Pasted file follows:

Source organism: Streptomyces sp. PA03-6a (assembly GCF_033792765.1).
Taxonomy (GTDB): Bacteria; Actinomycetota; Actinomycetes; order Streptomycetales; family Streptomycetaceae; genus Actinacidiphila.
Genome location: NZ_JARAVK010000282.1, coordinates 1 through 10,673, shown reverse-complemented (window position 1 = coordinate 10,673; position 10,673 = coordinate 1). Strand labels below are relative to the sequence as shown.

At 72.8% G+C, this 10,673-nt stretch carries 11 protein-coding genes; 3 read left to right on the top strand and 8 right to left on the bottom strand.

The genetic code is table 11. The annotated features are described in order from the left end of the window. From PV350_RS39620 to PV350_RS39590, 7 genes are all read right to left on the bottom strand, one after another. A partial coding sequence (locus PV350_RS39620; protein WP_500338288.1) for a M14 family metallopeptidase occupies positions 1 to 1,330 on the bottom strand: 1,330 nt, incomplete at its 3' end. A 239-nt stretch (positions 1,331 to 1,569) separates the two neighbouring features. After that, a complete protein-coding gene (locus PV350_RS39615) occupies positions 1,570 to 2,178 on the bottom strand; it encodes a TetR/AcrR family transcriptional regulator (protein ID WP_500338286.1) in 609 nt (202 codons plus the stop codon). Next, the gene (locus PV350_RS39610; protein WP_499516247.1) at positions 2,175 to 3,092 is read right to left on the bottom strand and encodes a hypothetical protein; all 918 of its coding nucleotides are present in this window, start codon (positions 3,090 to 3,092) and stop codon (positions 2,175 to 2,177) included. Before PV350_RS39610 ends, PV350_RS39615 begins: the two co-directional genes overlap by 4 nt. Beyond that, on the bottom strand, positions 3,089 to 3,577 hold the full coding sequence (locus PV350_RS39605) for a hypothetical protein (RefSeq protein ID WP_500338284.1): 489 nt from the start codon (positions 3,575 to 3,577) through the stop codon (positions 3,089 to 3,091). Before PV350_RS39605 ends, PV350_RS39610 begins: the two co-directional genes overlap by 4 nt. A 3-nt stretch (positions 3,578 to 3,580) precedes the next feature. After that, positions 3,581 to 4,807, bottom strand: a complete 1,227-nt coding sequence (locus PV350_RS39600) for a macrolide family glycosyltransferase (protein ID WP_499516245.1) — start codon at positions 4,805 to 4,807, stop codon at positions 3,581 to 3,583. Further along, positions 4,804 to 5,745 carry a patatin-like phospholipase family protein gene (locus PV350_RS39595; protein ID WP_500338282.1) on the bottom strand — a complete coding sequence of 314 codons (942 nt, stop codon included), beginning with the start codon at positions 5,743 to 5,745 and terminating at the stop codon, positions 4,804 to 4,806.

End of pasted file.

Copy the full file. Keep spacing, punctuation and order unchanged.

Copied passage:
Source organism: Streptomyces sp. PA03-6a (assembly GCF_033792765.1).
Taxonomy (GTDB): Bacteria; Actinomycetota; Actinomycetes; order Streptomycetales; family Streptomycetaceae; genus Actinacidiphila.
Genome location: NZ_JARAVK010000282.1, coordinates 1 through 10,673, shown reverse-complemented (window position 1 = coordinate 10,673; position 10,673 = coordinate 1). Strand labels below are relative to the sequence as shown.

At 72.8% G+C, this 10,673-nt stretch carries 11 protein-coding genes; 3 read left to right on the top strand and 8 right to left on the bottom strand.

The genetic code is table 11. The annotated features are described in order from the left end of the window. From PV350_RS39620 to PV350_RS39590, 7 genes are all read right to left on the bottom strand, one after another. A partial coding sequence (locus PV350_RS39620; protein WP_500338288.1) for a M14 family metallopeptidase occupies positions 1 to 1,330 on the bottom strand: 1,330 nt, incomplete at its 3' end. A 239-nt stretch (positions 1,331 to 1,569) separates the two neighbouring features. After that, a complete protein-coding gene (locus PV350_RS39615) occupies positions 1,570 to 2,178 on the bottom strand; it encodes a TetR/AcrR family transcriptional regulator (protein ID WP_500338286.1) in 609 nt (202 codons plus the stop codon). Next, the gene (locus PV350_RS39610; protein WP_499516247.1) at positions 2,175 to 3,092 is read right to left on the bottom strand and encodes a hypothetical protein; all 918 of its coding nucleotides are present in this window, start codon (positions 3,090 to 3,092) and stop codon (positions 2,175 to 2,177) included. Before PV350_RS39610 ends, PV350_RS39615 begins: the two co-directional genes overlap by 4 nt. Beyond that, on the bottom strand, positions 3,089 to 3,577 hold the full coding sequence (locus PV350_RS39605) for a hypothetical protein (RefSeq protein ID WP_500338284.1): 489 nt from the start codon (positions 3,575 to 3,577) through the stop codon (positions 3,089 to 3,091). Before PV350_RS39605 ends, PV350_RS39610 begins: the two co-directional genes overlap by 4 nt. A 3-nt stretch (positions 3,578 to 3,580) precedes the next feature. After that, positions 3,581 to 4,807, bottom strand: a complete 1,227-nt coding sequence (locus PV350_RS39600) for a macrolide family glycosyltransferase (protein ID WP_499516245.1) — start codon at positions 4,805 to 4,807, stop codon at positions 3,581 to 3,583. Further along, positions 4,804 to 5,745 carry a patatin-like phospholipase family protein gene (locus PV350_RS39595; protein ID WP_500338282.1) on the bottom strand — a complete coding sequence of 314 codons (942 nt, stop codon included), beginning with the start codon at positions 5,743 to 5,745 and terminating at the stop codon, positions 4,804 to 4,806.